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Don't Wait -- Do It Now

I went to two funerals recently. I will write about one soon. But here are some thoughts.

When I go to funerals for Karate Sensei or their spouses, the other instructors and I always seem to shake our heads and say, "We shouldn't have to get together like this." This is true and sad. Karate instructors and students should be able to get together at other times than funerals. But aside from dojo events, association meetings or tournaments, there do not seem to be many opportunities for Karate people from other dojo, associations, and styles to get together... except for funerals.

The other thing is that people say such nice things about the person who died. Often, those outside of the family know so little about the person. We might have seen them from time or knew that they were married or related to someone we know, but that might be all we know. Then at the funeral we get to see photo boards covering their lives, from childhood until the time of their death.

People we only knew as "old", were once happy children, handsome or beautiful young adults, proud parents of newborns, business owners, grandparents.... Their lives were so full. Then we hear the eulogy and statements by family and friends. These great people had talents, these great people overcame hardships, these great people were examples for all of us.

But in their old age, we might have only known that they were elderly, or sick, or both.

By the time some of us get to begin to appreciate the person, it is too late. We cannot tell them that we admire them. We cannot tell them "thank you." We cannot ask them questions. We cannot look over their family photos with them, and ask them who all the children in the photo were with the model "T" truck. It is too late.

When they are gone, we can only think fondly of them and say a prayer for them. But it is too late for us to do anything for them, to ask them if they need any help, to take them to lunch or just take them out. It is too late.

What can we do for our elderly Sensei? Whatever we can do, we have to do it now. If we wait, it might be too late.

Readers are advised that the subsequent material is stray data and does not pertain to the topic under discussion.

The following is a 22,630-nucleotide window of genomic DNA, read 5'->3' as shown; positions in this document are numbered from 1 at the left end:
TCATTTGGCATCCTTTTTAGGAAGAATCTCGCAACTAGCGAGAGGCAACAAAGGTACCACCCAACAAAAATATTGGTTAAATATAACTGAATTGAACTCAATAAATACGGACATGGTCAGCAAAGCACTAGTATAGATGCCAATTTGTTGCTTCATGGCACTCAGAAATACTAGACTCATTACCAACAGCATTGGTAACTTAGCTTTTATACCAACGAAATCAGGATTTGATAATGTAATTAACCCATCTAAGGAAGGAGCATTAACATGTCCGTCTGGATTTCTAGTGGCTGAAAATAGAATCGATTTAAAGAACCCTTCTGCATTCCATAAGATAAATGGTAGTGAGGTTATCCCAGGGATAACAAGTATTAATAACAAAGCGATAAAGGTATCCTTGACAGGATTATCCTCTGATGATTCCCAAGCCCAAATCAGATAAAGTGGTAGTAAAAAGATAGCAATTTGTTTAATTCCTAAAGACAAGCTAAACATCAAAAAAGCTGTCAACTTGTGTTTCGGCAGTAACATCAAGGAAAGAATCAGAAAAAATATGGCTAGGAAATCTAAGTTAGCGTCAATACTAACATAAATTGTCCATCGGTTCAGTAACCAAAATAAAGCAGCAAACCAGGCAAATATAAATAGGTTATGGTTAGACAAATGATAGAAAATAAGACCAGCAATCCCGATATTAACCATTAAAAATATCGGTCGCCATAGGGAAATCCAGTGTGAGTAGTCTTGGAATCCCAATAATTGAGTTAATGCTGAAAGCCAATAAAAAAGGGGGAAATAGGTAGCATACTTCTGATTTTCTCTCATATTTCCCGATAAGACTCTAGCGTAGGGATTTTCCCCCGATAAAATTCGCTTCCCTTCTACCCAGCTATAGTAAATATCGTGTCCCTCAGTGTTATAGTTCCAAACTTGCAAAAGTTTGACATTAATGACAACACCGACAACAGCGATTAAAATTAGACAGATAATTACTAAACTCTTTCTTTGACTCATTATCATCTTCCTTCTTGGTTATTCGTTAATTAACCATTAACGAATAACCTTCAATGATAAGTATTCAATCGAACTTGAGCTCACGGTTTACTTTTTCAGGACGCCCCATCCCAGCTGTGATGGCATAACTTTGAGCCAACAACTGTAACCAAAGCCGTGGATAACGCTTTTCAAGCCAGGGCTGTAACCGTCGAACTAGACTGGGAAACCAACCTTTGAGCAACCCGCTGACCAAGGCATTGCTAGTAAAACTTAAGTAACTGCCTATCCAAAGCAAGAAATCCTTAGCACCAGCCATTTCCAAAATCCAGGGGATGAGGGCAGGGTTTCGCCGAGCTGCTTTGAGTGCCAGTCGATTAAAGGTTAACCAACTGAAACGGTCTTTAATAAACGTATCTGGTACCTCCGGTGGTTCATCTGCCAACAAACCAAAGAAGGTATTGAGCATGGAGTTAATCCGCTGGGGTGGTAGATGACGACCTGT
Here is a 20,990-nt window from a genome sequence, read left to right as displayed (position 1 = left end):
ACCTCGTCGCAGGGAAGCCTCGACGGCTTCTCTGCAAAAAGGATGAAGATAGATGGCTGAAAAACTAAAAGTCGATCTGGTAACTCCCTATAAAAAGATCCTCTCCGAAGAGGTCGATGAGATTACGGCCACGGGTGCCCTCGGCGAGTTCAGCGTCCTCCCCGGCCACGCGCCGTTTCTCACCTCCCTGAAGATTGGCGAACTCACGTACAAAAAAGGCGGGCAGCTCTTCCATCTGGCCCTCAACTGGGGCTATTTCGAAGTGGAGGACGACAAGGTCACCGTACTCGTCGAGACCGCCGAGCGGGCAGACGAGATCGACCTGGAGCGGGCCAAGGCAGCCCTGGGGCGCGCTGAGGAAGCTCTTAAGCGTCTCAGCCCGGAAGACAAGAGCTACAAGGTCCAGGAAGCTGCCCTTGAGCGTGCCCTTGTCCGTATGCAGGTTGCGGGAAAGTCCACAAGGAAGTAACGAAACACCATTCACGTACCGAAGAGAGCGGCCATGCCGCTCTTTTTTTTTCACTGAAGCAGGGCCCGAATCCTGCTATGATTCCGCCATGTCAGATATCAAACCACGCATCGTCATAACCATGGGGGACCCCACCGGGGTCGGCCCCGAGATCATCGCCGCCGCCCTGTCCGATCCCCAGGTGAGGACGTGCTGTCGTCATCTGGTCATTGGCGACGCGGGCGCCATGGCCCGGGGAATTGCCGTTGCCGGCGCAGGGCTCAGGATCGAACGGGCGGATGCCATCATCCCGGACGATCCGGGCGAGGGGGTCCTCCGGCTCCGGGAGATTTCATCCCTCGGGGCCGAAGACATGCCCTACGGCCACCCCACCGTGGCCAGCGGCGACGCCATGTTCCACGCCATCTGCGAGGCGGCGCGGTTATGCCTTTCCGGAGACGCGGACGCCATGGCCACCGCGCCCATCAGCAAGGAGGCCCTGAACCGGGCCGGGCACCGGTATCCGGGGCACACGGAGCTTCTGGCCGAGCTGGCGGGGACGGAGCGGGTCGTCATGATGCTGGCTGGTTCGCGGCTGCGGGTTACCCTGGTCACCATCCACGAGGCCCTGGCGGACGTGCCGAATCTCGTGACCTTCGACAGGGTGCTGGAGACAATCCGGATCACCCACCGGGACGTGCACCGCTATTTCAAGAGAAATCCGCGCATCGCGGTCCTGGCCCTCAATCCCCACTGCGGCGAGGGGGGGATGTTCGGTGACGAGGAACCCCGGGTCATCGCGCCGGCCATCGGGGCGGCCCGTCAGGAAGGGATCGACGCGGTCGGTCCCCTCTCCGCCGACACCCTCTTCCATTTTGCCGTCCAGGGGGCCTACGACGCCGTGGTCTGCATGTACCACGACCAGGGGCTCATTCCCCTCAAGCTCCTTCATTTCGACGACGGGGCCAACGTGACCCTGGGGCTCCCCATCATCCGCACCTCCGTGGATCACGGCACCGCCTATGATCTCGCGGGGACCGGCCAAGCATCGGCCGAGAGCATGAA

Do not miss the opportunity to tell your Sensei, "thank you." Do not miss the opportunity to ask your Sensei questions. Do not miss the opportunity to ask for your Sensei's advice. Do not miss the opportunity to offer to help your Sensei. When it is too late, you might find yourself at a funeral with other students and instructors, saying that it is too bad that you have to get together at funerals. It would be too bad.

Perhaps you can arrange to take your Sensei to lunch. If he cannot drive, offer to pick him up and return him home. If he cannot leave home because he has to take care of his elderly wife, perhaps you can offer to bring food for the two of them. You can do something if you give it some thought. I have learned a great deal about this from my friend and senior Sensei Pat Nakata. He is a true example of how we students can and should show respect to our elders.

Karate begins and ends with courtesy, which is the way of showing respect. There is nothing more important than the respect we show to our elders. Particularly in Karate, where would we be without our elders, our seniors and Sensei?

And, of course, we should be just as respectful and concerned about our own parents and grandparents, our family elders. As we do in Karate, so too do we do in daily life.

Do not wait until it is too late. Do it now.

And don't forget -- we will be elderly one day too. How we show respect to our elders may be the way that our juniors treat us. Hopefully that will be a good thing.

Respectfully,

Charles C. Goodin